Educational Package includes: Theatrical Trailer, Shepard’s Statement To The Court, Matthew Shepard Foundation Video: Combating Hate And Bullying In Lexington, Kentucky, Classroom Mini Unit By Big Picture Instructional Design (PDF Available For Computer Download On This Disc), and Special Message from Judy and Dennis Shepard.
On October 7, 1998, University of Wyoming student Matthew Shepard was brutally beaten and tied to a fence and left to die because he was gay. Years later, Michele Josue, a close friend of Matt's, revisits the shocking case with never-before-seen photos, rare video footage, as Shepard's all-too-brief life is remembered through the vivid testimonies of those who knew him best. New revelations emerge in one of the most notorious hate crimes in US history, leading to a searing, poignant, and multi-layered biographical and sociological portrait. In the end, the notion of forgiveness--embodied in the moving and courageous final act of Shepard's parents--takes on truly heroic proportions.
Cleveland International Film Festival 2014, Best Film
Emerge Film Festival, Maine, 2015, Best Documentary
Austin Gay and Lesbian International Film Festival 2014, 2nd place
Out on Film, Atlanta, 2014, Best Documentary
Toronto Inside Out Lesbian and Gay Film and Video Festival 2014, Best Documentary
Miami Gay and Lesbian Film Festival, 2014, 2nd place
Recommended by Educational Media Reviews Online:
"A profoundly moving portrait of Shepard's life and death seen from the perspective of his friends...One of the strengths of the documentary is that it puts a face to the cold facts by asserting that the most effective antidote against hate is to get acquainted with personal stories of the people impacted most directly by discrimination...The film is not naively optimistic nor does it present an overly simplified story of courage conquering hate. Even at the funeral, the crowd that we see bereft with grief and strong with solidarity is dramatically contrasted by the hate groups picketing in the background. The outpouring of letters of support is tainted by the number of hate letters that condone the crime in the name of morality and religion. The film's reflection on hate and forgiveness has unexpected turns, as Matt's courageous parents decide to plea for the killer's capital punishment to be committed to life in prison instead. The director’s message is clear: personal closure may never arrive; perhaps it is better that way, as remembering from a place of full acceptance, spurs us into action.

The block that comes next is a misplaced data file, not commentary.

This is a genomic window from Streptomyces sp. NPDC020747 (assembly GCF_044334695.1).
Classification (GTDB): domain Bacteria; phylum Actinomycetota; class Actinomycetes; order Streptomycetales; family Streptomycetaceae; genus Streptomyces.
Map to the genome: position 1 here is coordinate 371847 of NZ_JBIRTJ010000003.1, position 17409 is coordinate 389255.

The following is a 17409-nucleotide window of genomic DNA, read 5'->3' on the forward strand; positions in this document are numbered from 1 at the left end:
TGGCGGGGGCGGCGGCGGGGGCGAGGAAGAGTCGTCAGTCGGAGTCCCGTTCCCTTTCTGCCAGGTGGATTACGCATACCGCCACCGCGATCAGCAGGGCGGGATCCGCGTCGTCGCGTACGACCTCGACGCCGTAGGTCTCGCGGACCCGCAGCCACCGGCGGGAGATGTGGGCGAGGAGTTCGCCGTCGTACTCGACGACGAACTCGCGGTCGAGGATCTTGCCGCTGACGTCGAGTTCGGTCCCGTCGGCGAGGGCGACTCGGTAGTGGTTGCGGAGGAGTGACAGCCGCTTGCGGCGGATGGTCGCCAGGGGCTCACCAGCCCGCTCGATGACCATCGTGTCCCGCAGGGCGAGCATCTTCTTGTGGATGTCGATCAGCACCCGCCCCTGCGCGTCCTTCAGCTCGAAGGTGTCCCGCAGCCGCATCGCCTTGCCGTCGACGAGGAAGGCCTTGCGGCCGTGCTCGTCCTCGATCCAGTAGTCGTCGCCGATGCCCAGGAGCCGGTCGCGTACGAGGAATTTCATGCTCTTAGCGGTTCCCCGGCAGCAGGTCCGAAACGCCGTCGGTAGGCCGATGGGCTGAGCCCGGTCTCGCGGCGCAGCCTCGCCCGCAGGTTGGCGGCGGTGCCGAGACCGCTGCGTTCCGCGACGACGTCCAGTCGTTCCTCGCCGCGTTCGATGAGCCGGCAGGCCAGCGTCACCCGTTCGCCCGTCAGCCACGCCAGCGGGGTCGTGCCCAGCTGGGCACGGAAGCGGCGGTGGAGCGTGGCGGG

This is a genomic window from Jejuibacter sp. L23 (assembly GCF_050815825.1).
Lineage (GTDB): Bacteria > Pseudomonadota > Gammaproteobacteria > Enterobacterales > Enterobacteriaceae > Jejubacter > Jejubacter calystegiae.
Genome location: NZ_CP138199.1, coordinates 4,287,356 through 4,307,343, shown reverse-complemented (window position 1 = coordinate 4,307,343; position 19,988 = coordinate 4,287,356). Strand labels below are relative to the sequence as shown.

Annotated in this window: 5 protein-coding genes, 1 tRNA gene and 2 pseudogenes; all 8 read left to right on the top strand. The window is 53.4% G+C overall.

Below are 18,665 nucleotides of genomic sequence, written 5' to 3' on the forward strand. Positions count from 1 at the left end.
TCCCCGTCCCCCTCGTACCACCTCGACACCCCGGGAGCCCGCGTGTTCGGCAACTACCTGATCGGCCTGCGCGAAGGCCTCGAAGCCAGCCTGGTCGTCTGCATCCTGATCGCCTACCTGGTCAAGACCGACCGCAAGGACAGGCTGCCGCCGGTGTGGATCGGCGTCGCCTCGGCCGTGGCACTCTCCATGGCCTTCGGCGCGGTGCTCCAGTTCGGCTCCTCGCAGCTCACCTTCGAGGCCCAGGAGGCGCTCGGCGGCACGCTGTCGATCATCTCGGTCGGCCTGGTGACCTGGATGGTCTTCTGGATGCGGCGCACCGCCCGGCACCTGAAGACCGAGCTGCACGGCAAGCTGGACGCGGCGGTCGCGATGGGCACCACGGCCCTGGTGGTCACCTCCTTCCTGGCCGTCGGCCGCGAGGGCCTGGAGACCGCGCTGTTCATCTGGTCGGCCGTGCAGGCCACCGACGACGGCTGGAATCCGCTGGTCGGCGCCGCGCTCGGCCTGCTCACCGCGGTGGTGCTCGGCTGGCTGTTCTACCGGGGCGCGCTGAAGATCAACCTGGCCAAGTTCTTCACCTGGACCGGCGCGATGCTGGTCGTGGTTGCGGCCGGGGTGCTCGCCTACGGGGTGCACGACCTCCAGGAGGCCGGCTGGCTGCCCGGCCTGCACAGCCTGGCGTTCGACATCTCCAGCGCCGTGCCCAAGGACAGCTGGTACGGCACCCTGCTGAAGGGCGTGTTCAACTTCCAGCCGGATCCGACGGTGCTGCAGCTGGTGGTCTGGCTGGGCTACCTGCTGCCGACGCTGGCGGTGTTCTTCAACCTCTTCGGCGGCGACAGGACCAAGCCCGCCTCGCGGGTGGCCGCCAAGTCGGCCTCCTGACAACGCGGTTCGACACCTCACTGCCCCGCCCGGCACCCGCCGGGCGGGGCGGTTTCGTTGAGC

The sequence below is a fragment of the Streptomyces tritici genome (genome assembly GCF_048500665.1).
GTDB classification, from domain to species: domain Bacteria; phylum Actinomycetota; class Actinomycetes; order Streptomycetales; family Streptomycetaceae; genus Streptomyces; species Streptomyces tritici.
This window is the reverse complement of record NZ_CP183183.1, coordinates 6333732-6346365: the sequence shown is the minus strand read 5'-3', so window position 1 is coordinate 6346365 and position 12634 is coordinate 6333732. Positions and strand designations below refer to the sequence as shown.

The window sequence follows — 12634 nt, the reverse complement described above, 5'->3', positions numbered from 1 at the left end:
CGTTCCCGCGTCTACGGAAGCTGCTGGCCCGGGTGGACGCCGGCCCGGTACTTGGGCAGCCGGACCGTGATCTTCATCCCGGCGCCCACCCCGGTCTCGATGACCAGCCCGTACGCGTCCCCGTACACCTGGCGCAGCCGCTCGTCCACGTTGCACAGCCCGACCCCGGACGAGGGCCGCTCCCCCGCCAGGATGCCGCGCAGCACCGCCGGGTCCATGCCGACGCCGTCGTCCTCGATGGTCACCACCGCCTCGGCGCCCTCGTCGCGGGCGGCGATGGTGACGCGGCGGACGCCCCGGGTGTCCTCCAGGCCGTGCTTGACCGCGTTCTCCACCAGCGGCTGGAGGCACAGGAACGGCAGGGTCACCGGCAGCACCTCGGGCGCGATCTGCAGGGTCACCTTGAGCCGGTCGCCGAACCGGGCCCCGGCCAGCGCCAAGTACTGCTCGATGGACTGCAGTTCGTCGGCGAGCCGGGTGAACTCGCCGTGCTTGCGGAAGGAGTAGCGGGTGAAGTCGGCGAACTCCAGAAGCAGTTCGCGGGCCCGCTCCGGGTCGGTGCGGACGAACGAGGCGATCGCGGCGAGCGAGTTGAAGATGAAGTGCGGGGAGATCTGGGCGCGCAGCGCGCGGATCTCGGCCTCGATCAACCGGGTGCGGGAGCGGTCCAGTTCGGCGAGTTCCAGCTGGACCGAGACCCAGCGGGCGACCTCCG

This film is a superb tool for fostering dialogue around issues like bullying, hate crimes and discrimination. The film is suitable for a wide range of audiences and contexts ranging from high-school classrooms to adult education groups, or even undergraduate courses." - Read Full Review
“'Matt Shepard Is A Friend Of Mine' is a great documentary...This film doesn't just revisit an atrocity, it moves through it, and finds meaning in it." -RogerEbert.com
“A tender reconstruction of personal loss." -The New York Times
"Matt Shepard Is a Friend of Mine' seeks to restore Shepard's humanity to his name, to tell the story of the person who was murdered for being who he was." -Slate
"The film is enough to prompt soul-searching among parents, educators and the LGBT community on how to provide adequate guidance and support for LGBT youths." -Los Angeles Times
"Long-in-coming doc offers an intensely personal look behind the headlines."- Hollywood Reporter
"This remarkable film is a tearjerker in a good way, with director Josue assembling a collage of key moments in Matt's all-too-brief life that carries the emotional punch of a great novel." -Bay Area Reporter
"Josue's film is sensitive and personal...Her journey to and discovery of Wyoming - a place she had never been before Shepard's funeral in Casper - is as compelling a component in the film as details of the killing and trial." -San Francisco Chronicle